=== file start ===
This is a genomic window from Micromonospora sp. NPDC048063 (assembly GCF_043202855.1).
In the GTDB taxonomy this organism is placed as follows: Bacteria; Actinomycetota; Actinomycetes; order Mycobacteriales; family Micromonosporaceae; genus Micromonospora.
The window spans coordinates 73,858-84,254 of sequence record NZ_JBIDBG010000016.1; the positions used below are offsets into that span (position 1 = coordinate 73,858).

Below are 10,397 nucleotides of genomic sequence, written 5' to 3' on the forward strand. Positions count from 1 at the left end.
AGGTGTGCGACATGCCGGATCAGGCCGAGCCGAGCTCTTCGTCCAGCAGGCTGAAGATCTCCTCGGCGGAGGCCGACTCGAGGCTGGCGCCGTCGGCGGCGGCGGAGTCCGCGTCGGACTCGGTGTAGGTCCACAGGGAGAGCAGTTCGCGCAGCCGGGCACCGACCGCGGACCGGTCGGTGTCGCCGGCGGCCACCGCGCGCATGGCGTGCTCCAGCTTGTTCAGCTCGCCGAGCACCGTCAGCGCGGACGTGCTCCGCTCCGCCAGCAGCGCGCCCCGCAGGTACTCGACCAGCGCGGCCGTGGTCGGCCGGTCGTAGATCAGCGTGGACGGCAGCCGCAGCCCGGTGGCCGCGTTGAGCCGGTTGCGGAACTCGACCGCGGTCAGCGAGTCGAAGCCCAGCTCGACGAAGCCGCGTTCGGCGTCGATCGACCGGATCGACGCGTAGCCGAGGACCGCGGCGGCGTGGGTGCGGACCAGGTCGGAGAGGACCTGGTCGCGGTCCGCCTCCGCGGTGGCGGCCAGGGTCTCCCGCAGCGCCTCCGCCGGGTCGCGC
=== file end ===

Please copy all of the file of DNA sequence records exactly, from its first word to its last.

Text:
This is a genomic window from Micromonospora sp. NPDC048063 (assembly GCF_043202855.1).
In the GTDB taxonomy this organism is placed as follows: Bacteria; Actinomycetota; Actinomycetes; order Mycobacteriales; family Micromonosporaceae; genus Micromonospora.
The window spans coordinates 73,858-84,254 of sequence record NZ_JBIDBG010000016.1; the positions used below are offsets into that span (position 1 = coordinate 73,858).

Below are 10,397 nucleotides of genomic sequence, written 5' to 3' on the forward strand. Positions count from 1 at the left end.
AGGTGTGCGACATGCCGGATCAGGCCGAGCCGAGCTCTTCGTCCAGCAGGCTGAAGATCTCCTCGGCGGAGGCCGACTCGAGGCTGGCGCCGTCGGCGGCGGCGGAGTCCGCGTCGGACTCGGTGTAGGTCCACAGGGAGAGCAGTTCGCGCAGCCGGGCACCGACCGCGGACCGGTCGGTGTCGCCGGCGGCCACCGCGCGCATGGCGTGCTCCAGCTTGTTCAGCTCGCCGAGCACCGTCAGCGCGGACGTGCTCCGCTCCGCCAGCAGCGCGCCCCGCAGGTACTCGACCAGCGCGGCCGTGGTCGGCCGGTCGTAGATCAGCGTGGACGGCAGCCGCAGCCCGGTGGCCGCGTTGAGCCGGTTGCGGAACTCGACCGCGGTCAGCGAGTCGAAGCCCAGCTCGACGAAGCCGCGTTCGGCGTCGATCGACCGGATCGACGCGTAGCCGAGGACCGCGGCGGCGTGGGTGCGGACCAGGTCGGAGAGGACCTGGTCGCGGTCCGCCTCCGCGGTGGCGGCCAGGGTCTCCCGCAGCGCCTCCGCCGGGTCGCGC